Prevention gets a weird look from most people when it comes to child sexual abuse. Most people and politicians firmly support reactive measures such as arresting and punishing perpetrators, while they view education and prevention initiatives as ‘soft’ options. So, for most people, the issue of preventing abuse needs to be framed in concrete, practical terms so that the uninitiated laypeople can understand the value of preventing abuse and why it’s more effective than reactive measures.
We all know that preventing an issue from becoming one is valuable, but because we don’t want to understand the subject – we just want it dealt with – we aren’t sure how prevention is possible. So let’s take a look at this without understanding the uncomfortable parts of why prevention works better than reaction.
First, let’s start with Bob. Bob grew up in a rural area, and he’s great at mechanics and loves the local sports team, but Bob isn’t great at academics. Bob’s 20 years old and he works for the local auto repair shop. Let’s talk about Bob’s life a little. Bob’s mom died when he was little, and aside from a few girlfriends, he hasn’t had much interaction with women or even with children. At 20, he’s frustrated because he enjoys fixing cars, but doesn’t want to do it for the rest of his life. He longs for something more and wants to settle down with a woman someday, but he doesn’t really know what he wants or how to work towards it. He feels lost.
This is where we need to pause, because there are two options for what happens next (among many others but this is an illustration). Bob becomes frustrated with adult women, who never seem to respect him and he feels like he deserves that respect and his only role model is his dad, who drank heavily after his mom’s passing. So he meets a teenage girl who brought her car in, and they get along, and he gets to know her family and in an effort to show the teenager he cares, gets to know her siblings and does nice things for them. That’s the starting point for both options Bob has.
One option Bob has is what we would call prevention because there are risk factors here and Bob may make bad choices from this point. In this option, Bob talks about his frustrations and why he likes this teenager with the girl and her parents and siblings, and they understand him and want to help him. They look into resources that can help him because they notice he’s rough around the edges and he’s struggling, and they find a peer support group – a men’s hangout at the local sports bar – and he fits right in. He gets the support he needs and he eventually marries the girl.
Another option is not prevention, with the same frustrations and the same family, but without discussing them or asking for help because his dad taught him that only sissy boys ask for help and he doesn’t want to be a sissy boy. He buries his feelings, drinks, and makes uncomfortable comments about females. He becomes involved in men’s rights and some of the right-wing conspiracy philosophies, and starts to believe he deserves to have women take care of his needs. He’s eventually caught abusing the teenage girl’s younger sister and sentenced to twenty years in prison.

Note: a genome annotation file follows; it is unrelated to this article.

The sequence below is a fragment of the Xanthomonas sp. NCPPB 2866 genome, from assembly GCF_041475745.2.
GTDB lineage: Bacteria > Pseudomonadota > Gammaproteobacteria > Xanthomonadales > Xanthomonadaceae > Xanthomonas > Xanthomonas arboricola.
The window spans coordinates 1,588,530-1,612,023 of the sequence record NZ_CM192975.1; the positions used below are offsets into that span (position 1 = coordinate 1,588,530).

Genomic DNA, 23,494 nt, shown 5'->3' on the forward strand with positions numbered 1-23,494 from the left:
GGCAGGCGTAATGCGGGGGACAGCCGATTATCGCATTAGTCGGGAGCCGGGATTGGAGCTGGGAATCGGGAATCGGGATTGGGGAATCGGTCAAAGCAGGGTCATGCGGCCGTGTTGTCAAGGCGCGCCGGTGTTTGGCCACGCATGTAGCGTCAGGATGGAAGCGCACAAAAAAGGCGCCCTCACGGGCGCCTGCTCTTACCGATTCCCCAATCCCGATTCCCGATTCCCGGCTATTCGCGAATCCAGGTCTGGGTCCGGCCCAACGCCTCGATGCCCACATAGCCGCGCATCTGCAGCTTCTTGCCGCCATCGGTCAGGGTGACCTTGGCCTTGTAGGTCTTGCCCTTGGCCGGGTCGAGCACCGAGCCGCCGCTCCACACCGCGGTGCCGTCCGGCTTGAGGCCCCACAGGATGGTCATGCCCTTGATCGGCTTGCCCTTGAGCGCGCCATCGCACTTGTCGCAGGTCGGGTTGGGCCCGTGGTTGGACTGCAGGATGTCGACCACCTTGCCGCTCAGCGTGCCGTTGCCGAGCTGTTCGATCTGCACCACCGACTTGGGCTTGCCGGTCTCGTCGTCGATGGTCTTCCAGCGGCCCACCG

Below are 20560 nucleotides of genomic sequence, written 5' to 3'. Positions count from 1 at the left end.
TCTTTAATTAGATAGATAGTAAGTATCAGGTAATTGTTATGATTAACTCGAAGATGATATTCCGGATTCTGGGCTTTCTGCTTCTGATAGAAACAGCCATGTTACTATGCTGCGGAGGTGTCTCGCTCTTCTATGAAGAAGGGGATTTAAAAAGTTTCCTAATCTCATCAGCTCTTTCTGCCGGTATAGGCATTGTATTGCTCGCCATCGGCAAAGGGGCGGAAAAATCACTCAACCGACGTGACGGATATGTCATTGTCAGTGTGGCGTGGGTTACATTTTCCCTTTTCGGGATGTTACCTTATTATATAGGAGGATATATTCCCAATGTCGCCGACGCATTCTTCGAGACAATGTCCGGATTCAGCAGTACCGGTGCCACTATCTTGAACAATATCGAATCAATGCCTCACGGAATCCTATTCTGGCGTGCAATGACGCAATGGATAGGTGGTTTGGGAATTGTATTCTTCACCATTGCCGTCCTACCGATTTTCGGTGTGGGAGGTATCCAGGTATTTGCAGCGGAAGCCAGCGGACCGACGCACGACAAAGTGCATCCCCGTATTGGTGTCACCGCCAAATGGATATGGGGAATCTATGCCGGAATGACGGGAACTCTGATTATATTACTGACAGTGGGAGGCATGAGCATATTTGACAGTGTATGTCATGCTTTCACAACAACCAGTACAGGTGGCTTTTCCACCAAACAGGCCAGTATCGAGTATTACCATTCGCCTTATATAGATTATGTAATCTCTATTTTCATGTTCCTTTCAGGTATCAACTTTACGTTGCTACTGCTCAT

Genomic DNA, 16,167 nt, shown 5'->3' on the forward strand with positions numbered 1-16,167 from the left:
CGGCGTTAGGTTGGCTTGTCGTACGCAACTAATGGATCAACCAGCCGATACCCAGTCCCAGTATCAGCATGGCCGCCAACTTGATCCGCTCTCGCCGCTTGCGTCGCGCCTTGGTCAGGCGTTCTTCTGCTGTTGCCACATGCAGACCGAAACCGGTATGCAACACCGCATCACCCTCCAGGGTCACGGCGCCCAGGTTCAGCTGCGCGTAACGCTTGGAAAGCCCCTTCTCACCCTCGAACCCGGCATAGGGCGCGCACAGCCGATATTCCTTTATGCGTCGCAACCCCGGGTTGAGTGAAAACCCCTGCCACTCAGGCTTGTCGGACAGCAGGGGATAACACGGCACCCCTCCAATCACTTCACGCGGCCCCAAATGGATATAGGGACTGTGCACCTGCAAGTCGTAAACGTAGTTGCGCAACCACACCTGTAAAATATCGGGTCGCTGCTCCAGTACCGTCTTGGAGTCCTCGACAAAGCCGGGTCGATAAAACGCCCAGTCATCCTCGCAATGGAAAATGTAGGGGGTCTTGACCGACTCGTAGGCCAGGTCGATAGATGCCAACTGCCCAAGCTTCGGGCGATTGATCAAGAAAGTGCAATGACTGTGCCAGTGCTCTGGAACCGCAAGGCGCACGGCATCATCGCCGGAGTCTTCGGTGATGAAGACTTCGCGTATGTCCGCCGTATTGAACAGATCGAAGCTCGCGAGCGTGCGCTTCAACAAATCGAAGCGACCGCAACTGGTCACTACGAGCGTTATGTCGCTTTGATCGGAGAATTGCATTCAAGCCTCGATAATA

I don’t think anybody needs any specialized knowledge to figure out that the first scenario is more ideal than the second. There are a few different factors that were inside of Bob’s control and outside of it. Inside Bob’s control was the choice to reject or accept his father’s attitudes about masculinity and getting help, choosing to drink, and choosing to expose himself to attitudes that objectify females. Outside of Bob’s control was the family’s desire to help someone who’s struggling and the resources they were aware of to help Bob.
The basic premise of primary prevention is that people make good choices when they have the tools with which to make them – when they know of social groups, organizations, tools, learning materials, etc that fit their situation. The premise of a focus on reactive policies is that even with those resources, some people still make bad, hurtful choices. So logically, people tend to think we need more reactive policies in place. This is where the disconnect happens, because the premise of reactive policies – while partly true – doesn’t acknowledge the whole picture.
There’s no attention paid to how many people still make bad choices vs people who make good choices. There’s no experiment to reference where a group of people is given more resources and options than another and then both groups are monitored for good or poor decision-making. There is real life. We know that crime is more prevalent in poorer areas with fewer resources, and we know recidivism rates of varying types of crime along with what is most effective at reducing recidivism. We know that people generally make good choices when they have proper resources.
That’s what our policies should reflect – some resources dedicated to reactive policies, but the bulk of them directed towards prevention and ensuring people have the supports they need.